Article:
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Formerly known as Constantinople is one of the largest city in Turkey, serving as the country’s economic, cultural and historic hub. The city straddles the bosporus strait, lying both Europe and Asia. The city has over 18 million residents comprising %20 of population Turkey. Istanbul is the most populus European city and world’s 15th largest city.

The City was found as Byzantium in 7th century BCE by settlers from Megara.

Constantine the Great from Roman Empire made it his imperial city around 330 CE

In 1453 CE Ottomans conquered the city and made it Ottoman’s capital till 1923 CE.

After serving almost 1600 as an imperial capital during the Roman / Byzantine 330 – 1453 and 1453 – 1922 after the Turkish War of Independence, Ankara replaced the city as the capital of the newly formed Republic Turkey.

Hagia Sophia

Turkish Ayasofya, Latin Sancta Sophia also called Church of the Holy Wisdom or Divine Wisdom. Hagia Sophia was built in 6th century CE (532 – 537) as Christian church under the rule of Byzantine Emperor Justinian I. Over the time it was converted to Mosque (1453) by the Fatih the Conquerer then into museum (1934) by Mustafa Kemal ATATURK, founder of Republic Turkey and back to mosque in 2020.

Topkapi Palace

One of the world’s largest surviving palaces and was built 1460 – 1478 under the order of Sultan Mehmed II few years after he conquered Istanbul. Topkapi Palace served almost 400 years as home, administrative and educational headquarters for Ottoman Sultans.

30 of 36 Ottoman Sultans ruled from palace, renovating and expanding it to its current appearance. Comprising four courtyards and over 400 rooms, the palace was home to around 4000 people.


The Hippodrome of Constantinople was an area used for chariot racing throughout the Byzantine period. First built during the reign of Roman Emperor Septimus Severus in the early 3rd Century CE the Hippodrome was made more grandiose by emperor Constantine I.

Hippodrome was also used for other public events, parades, public executions.

Since such races, gladiator fights or human sacrificing were not welcomed in Ottomans, Hippodrome lost its importance. However, the oldest monument in Istanbul is located here.

Basilica Cistern

Basilica Cistern or Cisterna Basilica is the largest of several hundered ancient cisterns lie beneath the Istanbul. It was built in 6th century during the reing of Byzantine Emperor Justinian I.

Blue Mosque  

The Blue Mosque, also known by official name the Sultan Ahmed Mosque is an Ottoman era historical imperial mosque. It was constructed between 1609 – 1616 during reign of Sultan Ahmed I. It is a complex called Kulliye contains Ahmed’s tomb, a madrasah a hospice. Hand painted blue tiles adorn mosque’s interior walls and at night the mosque is bathed in blue as lights frame the mosque’s five main domes, six minarets and eight secondary domes.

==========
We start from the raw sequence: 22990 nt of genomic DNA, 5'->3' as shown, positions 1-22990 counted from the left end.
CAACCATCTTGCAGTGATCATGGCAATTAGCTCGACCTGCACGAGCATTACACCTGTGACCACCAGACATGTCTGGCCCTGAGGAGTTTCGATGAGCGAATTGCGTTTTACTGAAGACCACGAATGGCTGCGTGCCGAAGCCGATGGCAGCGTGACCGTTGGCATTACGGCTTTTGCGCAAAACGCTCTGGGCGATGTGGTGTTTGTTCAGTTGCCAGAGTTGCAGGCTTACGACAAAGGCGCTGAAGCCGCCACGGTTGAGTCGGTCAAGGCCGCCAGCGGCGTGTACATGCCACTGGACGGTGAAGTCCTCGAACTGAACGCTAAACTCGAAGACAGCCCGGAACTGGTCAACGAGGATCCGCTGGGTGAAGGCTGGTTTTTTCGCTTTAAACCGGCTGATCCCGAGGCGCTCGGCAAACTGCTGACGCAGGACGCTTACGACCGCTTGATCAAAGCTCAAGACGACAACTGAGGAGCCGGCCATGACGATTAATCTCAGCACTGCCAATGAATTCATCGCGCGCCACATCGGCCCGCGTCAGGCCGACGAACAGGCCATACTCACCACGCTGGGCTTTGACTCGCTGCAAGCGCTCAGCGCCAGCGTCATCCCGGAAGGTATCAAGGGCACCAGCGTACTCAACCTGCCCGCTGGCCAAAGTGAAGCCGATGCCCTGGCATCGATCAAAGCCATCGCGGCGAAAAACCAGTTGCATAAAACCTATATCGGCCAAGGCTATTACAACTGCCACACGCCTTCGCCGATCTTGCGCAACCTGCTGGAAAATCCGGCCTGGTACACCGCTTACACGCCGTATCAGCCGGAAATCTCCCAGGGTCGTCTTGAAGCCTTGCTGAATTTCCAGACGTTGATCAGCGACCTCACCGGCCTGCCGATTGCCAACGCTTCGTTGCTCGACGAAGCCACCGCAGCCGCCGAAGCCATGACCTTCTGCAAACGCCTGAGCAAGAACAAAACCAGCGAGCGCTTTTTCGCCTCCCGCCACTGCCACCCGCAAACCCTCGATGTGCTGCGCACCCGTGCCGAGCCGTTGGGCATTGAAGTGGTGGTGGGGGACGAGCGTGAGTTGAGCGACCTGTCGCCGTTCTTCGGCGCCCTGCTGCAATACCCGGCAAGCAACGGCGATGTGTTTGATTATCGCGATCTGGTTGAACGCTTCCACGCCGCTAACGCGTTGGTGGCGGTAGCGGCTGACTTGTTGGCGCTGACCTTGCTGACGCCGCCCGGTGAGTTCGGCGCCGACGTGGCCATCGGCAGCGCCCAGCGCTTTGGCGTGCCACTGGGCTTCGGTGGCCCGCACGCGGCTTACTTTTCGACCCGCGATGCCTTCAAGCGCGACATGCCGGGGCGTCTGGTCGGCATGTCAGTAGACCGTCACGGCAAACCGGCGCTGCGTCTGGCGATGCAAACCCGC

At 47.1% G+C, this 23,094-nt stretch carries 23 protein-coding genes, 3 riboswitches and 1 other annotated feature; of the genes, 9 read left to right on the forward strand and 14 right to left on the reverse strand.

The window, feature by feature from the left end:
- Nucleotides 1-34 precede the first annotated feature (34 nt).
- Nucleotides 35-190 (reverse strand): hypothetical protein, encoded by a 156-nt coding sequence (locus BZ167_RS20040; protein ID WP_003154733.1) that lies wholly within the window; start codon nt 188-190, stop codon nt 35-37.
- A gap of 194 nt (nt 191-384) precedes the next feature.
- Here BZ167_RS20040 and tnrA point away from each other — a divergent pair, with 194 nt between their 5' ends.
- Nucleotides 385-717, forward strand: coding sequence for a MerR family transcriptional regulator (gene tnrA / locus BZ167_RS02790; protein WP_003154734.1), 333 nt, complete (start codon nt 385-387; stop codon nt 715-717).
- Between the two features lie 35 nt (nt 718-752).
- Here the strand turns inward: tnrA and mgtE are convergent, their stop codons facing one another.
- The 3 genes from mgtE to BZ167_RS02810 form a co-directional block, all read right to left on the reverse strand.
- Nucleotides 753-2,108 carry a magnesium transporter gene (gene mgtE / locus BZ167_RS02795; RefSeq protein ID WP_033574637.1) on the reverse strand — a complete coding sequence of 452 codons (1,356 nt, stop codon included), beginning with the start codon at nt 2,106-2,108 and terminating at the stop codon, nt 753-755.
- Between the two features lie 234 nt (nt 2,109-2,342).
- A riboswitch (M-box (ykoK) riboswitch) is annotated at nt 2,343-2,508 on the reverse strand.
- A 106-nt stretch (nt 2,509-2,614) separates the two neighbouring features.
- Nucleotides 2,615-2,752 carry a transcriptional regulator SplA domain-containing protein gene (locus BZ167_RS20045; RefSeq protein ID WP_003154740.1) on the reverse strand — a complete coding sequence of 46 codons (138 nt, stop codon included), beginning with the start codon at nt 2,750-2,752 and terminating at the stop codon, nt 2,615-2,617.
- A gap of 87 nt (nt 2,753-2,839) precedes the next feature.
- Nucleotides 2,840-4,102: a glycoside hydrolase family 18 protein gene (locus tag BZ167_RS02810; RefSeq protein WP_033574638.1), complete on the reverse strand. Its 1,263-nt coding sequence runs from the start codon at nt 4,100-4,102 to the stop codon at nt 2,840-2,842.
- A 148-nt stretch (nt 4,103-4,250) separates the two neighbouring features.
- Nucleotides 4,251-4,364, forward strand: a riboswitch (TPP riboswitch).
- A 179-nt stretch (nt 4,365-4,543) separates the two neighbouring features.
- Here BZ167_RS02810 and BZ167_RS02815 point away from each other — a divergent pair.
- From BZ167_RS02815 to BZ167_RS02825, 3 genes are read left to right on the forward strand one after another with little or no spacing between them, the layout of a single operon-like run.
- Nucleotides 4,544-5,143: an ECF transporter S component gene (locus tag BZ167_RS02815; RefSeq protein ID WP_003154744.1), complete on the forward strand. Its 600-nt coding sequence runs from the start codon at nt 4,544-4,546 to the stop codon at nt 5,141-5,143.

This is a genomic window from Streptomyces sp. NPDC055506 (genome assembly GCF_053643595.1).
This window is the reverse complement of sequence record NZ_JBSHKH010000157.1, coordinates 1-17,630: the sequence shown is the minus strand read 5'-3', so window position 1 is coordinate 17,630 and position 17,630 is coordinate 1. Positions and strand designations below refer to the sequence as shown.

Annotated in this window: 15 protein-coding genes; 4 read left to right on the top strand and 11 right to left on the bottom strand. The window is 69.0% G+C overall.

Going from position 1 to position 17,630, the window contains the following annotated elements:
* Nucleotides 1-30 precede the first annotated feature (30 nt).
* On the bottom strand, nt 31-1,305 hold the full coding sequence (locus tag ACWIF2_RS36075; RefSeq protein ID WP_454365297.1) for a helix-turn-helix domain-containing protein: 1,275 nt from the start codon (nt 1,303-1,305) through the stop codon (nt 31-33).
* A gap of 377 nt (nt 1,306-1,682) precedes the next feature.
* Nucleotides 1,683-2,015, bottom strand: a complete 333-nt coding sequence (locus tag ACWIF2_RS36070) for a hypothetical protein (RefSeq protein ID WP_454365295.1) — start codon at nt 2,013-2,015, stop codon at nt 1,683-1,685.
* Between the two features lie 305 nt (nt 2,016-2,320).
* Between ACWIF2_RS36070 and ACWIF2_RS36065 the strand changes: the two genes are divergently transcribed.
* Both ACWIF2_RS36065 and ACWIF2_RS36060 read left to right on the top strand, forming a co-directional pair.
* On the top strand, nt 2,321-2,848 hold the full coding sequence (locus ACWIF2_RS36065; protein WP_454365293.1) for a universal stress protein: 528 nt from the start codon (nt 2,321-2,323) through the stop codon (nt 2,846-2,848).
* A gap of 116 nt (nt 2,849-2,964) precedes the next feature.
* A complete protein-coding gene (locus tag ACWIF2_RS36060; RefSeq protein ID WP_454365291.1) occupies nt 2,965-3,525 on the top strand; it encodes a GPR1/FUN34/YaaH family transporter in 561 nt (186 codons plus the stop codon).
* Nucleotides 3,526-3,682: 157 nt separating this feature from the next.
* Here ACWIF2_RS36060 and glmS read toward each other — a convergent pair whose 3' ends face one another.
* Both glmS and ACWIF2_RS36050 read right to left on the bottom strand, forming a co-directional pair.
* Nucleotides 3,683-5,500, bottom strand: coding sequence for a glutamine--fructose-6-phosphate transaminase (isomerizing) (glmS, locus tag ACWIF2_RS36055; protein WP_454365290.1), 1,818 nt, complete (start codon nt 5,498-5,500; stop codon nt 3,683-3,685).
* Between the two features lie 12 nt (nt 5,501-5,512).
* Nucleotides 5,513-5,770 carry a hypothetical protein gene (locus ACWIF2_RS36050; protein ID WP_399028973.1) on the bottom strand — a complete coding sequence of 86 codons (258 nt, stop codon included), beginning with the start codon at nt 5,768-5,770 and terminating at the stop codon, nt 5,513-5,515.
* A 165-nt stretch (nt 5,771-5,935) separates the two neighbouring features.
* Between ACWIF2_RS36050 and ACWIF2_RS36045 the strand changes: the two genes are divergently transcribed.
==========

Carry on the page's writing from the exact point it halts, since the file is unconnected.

Turkish and Islamic Art Museum

Turkish and Islamic Art Musuem is the first museum includes Turkish – Islamic artworks together also the last museum opened during the Ottoman Empire.

In the museum there are rare examples of Emevi, Abbasi, Artuklu, Eyyubi, Ilhanli, Memluks, Seljuk and Ottoman periods were collected from differents parts of Islamic World. The museum is famous for having the best rug collection in the World.

Grand Bazaar

The Grand Bazaar is one the biggest and oldest covered markets in the World. There are 61 covered streets 4000 shops attracting around 250000 – 400000 visitors daily.

The construction had started shortly after conquest of Istanbul 1455 ended 1460 during reing of Mehmed II. His goal was to initiative to stimulate economic prosperity ın Istanbul.

Suleymaniye Mosque

Suleymaniye Mosque is an Ottoman Imperial Mosque located third hill of Istanbul. It was built by the order of Suleiman the Magnificent and designed by imperial architect Mimar Sinan between 1550 – 1557. For 462 years, Suleymaniye Mosques was the biggest mosque in the city till 2019 when Camlica Mosque built.

The design of the mosque played on Suleyman’s self conscious representation of himself as  ‘second Solomon. It referenced the Dome of the Rock which was built on the site of the temple of solomon in Jerusalem as well as Justinian’s boast upon the completion of the Hagia Sophia : ‘’Solomon, I have surpassed you’’

Rustem Pasha Mosque

Named after Rustem Pasha who served as Grand Vizier of the Ottoman Sultan Empire under reign of Suleiman the Magnificent I and designed by imperial architect Mimar Sinan around 1563. The mosque is located in Eminonu area close to Egyptian market or Spice Market.


Spice Market

Spice Market or Egyptian Bazaar located in Emionu area was built between 1660 – 1665 was first called ‘’New Bazaar’’  then it got its name ‘’Egyptian Bazaar’’ cause it was built with revenues from Ottoman eyalet of Egypt in 1660.  The bazaar has 85 shops selling famous Turkish delights, other sweets, jewellery, souvenirs and dried fruits.